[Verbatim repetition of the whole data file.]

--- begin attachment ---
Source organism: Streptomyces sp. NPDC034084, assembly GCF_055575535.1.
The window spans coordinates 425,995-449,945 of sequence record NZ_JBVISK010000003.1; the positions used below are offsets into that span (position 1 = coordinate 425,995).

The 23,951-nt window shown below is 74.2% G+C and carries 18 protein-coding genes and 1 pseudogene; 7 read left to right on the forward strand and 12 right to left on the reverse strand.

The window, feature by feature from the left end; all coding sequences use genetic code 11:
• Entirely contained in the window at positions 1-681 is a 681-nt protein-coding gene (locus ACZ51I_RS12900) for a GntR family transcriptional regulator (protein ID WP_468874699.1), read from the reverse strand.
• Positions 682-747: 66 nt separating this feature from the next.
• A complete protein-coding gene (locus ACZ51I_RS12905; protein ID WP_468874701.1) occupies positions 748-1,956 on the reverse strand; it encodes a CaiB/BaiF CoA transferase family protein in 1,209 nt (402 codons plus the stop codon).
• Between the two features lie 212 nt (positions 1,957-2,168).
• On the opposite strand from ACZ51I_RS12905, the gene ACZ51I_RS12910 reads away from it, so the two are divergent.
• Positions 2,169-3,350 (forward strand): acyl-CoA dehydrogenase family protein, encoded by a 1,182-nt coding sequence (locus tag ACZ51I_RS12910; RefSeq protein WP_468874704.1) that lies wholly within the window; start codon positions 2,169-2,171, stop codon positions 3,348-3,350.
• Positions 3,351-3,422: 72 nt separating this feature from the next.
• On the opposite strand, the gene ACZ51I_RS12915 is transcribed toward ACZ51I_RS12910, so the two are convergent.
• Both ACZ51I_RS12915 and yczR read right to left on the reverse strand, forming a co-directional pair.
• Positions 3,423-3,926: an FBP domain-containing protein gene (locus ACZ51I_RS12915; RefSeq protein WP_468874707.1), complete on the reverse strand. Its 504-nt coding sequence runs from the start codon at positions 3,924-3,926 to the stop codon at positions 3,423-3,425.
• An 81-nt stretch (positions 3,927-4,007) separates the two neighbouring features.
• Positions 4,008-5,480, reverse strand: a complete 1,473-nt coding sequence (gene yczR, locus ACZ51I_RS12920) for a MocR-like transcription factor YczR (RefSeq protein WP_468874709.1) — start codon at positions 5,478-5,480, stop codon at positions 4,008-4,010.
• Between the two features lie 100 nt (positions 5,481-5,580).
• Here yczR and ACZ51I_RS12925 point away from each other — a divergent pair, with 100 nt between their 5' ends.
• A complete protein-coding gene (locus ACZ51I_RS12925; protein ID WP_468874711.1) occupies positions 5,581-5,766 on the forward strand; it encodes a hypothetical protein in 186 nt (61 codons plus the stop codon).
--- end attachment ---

Source organism: Streptomyces sp. NPDC034084, assembly GCF_055575535.1.
The window spans coordinates 425,995-449,945 of sequence record NZ_JBVISK010000003.1; the positions used below are offsets into that span (position 1 = coordinate 425,995).

The 23,951-nt window shown below is 74.2% G+C and carries 18 protein-coding genes and 1 pseudogene; 7 read left to right on the forward strand and 12 right to left on the reverse strand.

The window, feature by feature from the left end; all coding sequences use genetic code 11:
• Entirely contained in the window at positions 1-681 is a 681-nt protein-coding gene (locus ACZ51I_RS12900) for a GntR family transcriptional regulator (protein ID WP_468874699.1), read from the reverse strand.
• Positions 682-747: 66 nt separating this feature from the next.
• A complete protein-coding gene (locus ACZ51I_RS12905; protein ID WP_468874701.1) occupies positions 748-1,956 on the reverse strand; it encodes a CaiB/BaiF CoA transferase family protein in 1,209 nt (402 codons plus the stop codon).
• Between the two features lie 212 nt (positions 1,957-2,168).
• On the opposite strand from ACZ51I_RS12905, the gene ACZ51I_RS12910 reads away from it, so the two are divergent.
• Positions 2,169-3,350 (forward strand): acyl-CoA dehydrogenase family protein, encoded by a 1,182-nt coding sequence (locus tag ACZ51I_RS12910; RefSeq protein WP_468874704.1) that lies wholly within the window; start codon positions 2,169-2,171, stop codon positions 3,348-3,350.
• Positions 3,351-3,422: 72 nt separating this feature from the next.
• On the opposite strand, the gene ACZ51I_RS12915 is transcribed toward ACZ51I_RS12910, so the two are convergent.
• Both ACZ51I_RS12915 and yczR read right to left on the reverse strand, forming a co-directional pair.
• Positions 3,423-3,926: an FBP domain-containing protein gene (locus ACZ51I_RS12915; RefSeq protein WP_468874707.1), complete on the reverse strand. Its 504-nt coding sequence runs from the start codon at positions 3,924-3,926 to the stop codon at positions 3,423-3,425.
• An 81-nt stretch (positions 3,927-4,007) separates the two neighbouring features.
• Positions 4,008-5,480, reverse strand: a complete 1,473-nt coding sequence (gene yczR, locus ACZ51I_RS12920) for a MocR-like transcription factor YczR (RefSeq protein WP_468874709.1) — start codon at positions 5,478-5,480, stop codon at positions 4,008-4,010.
• Between the two features lie 100 nt (positions 5,481-5,580).
• Here yczR and ACZ51I_RS12925 point away from each other — a divergent pair, with 100 nt between their 5' ends.
• A complete protein-coding gene (locus ACZ51I_RS12925; protein ID WP_468874711.1) occupies positions 5,581-5,766 on the forward strand; it encodes a hypothetical protein in 186 nt (61 codons plus the stop codon).